A 502 error could be caused by a number of things, and without more information about how you’ve configured your application it is hard to get to the root of your specific issue. The tutorial “How To Troubleshoot Common HTTP Error Codes” gives you a good place to start debugging your problem:
The 502 status code, or Bad Gateway error, means that the server is a gateway or proxy server, and it is not receiving a valid response from the backend servers that should actually fulfill the request.
If the server in question is a reverse proxy server, such as a load balancer, here are a few things to check:
- The backend servers (where the HTTP requests are being forwarded to) are healthy
- The reverse proxy is configured properly, with the proper backends specified
- The network connection between the backend servers and reverse proxy server is healthy. If the servers can communicate on other ports, make sure that the firewall is allowing the traffic between them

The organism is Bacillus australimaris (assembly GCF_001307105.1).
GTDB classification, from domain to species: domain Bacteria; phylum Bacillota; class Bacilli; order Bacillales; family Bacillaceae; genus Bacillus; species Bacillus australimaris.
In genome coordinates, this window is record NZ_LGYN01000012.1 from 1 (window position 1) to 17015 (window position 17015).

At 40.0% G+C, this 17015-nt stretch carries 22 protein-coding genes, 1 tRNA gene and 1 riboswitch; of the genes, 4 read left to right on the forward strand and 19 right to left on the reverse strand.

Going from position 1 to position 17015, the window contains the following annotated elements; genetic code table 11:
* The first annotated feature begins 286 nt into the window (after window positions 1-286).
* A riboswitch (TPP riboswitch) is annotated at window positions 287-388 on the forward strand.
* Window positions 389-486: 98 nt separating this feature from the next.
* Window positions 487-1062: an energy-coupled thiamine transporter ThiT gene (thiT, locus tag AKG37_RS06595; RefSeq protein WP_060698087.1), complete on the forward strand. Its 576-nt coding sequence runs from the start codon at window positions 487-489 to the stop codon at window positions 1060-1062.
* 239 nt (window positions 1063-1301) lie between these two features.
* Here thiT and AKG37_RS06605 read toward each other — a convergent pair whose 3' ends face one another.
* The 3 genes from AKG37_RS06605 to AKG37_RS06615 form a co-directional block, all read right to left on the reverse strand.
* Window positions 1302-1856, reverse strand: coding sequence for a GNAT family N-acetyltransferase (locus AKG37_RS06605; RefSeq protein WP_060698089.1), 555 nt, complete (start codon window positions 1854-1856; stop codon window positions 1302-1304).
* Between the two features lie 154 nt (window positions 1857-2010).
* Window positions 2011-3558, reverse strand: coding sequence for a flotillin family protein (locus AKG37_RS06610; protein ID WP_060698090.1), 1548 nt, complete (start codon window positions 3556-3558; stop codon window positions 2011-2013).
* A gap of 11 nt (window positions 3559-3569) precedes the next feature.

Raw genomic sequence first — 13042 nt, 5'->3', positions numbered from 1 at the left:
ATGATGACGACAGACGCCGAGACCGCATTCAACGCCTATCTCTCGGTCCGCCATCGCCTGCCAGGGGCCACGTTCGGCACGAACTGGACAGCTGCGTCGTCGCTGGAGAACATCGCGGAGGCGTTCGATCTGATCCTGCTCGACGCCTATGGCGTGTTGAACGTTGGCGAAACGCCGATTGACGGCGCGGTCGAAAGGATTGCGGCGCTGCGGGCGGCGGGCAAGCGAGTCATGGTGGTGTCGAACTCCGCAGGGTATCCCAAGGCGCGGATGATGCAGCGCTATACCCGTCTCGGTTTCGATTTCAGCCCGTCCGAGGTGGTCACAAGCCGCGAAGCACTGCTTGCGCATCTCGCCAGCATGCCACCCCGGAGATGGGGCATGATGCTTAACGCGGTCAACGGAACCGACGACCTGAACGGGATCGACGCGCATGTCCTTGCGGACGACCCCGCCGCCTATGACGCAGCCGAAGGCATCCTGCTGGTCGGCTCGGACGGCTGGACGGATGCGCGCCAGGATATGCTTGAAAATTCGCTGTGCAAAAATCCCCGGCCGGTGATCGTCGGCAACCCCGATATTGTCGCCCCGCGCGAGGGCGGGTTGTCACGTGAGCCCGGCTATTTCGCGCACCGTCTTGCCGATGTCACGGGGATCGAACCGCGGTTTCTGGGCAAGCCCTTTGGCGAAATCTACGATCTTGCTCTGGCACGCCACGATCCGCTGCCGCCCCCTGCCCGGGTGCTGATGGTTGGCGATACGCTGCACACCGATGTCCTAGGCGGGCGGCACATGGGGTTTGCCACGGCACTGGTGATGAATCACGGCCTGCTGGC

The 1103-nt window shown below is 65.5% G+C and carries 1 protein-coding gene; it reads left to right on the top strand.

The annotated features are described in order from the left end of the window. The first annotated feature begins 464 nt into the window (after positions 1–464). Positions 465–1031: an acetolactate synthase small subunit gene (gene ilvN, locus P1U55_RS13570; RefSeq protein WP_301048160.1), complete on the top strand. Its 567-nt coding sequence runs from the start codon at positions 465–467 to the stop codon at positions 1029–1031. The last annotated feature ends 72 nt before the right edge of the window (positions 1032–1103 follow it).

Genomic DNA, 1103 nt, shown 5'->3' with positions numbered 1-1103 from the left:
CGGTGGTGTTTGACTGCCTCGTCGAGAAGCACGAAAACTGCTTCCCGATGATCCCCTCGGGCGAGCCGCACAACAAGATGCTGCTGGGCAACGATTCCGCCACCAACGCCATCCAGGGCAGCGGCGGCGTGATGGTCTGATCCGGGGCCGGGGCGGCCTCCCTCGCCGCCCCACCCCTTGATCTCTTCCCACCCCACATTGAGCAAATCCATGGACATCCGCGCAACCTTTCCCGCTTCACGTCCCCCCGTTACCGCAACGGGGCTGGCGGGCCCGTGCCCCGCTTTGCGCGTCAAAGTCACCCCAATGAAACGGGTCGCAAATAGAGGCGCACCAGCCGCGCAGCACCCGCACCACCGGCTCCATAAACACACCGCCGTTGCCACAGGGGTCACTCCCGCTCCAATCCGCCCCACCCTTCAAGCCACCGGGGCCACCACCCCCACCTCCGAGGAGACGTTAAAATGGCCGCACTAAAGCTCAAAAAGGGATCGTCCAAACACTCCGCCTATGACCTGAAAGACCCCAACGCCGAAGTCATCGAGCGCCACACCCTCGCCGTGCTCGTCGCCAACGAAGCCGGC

- If your web application is configured to listen on a socket, ensure that the socket exists in the correct location and that it has the proper permissions
The additional context (
upstream prematurely closed connection) suggests that this might be caused by Gunicorn timing-out before successfully responding to the request. By default, Gunicorn is set to time out after 30 seconds. Raising that value might help debug the issue. This can be done by passing
--timeout when starting it. See the Gunicorn docs for more info.
For more information about getting a Flask app up and running with Gunicorn and Nginx, check out:
This guide focuses on identifying and troubleshooting the most commonly encountered HTTP error codes, i.e. 4xx and 5xx status codes, from a system administrator's perspective. There are many situations that could cause a web server to respond to a request with a particular error code--we will cover common potential causes and solutions.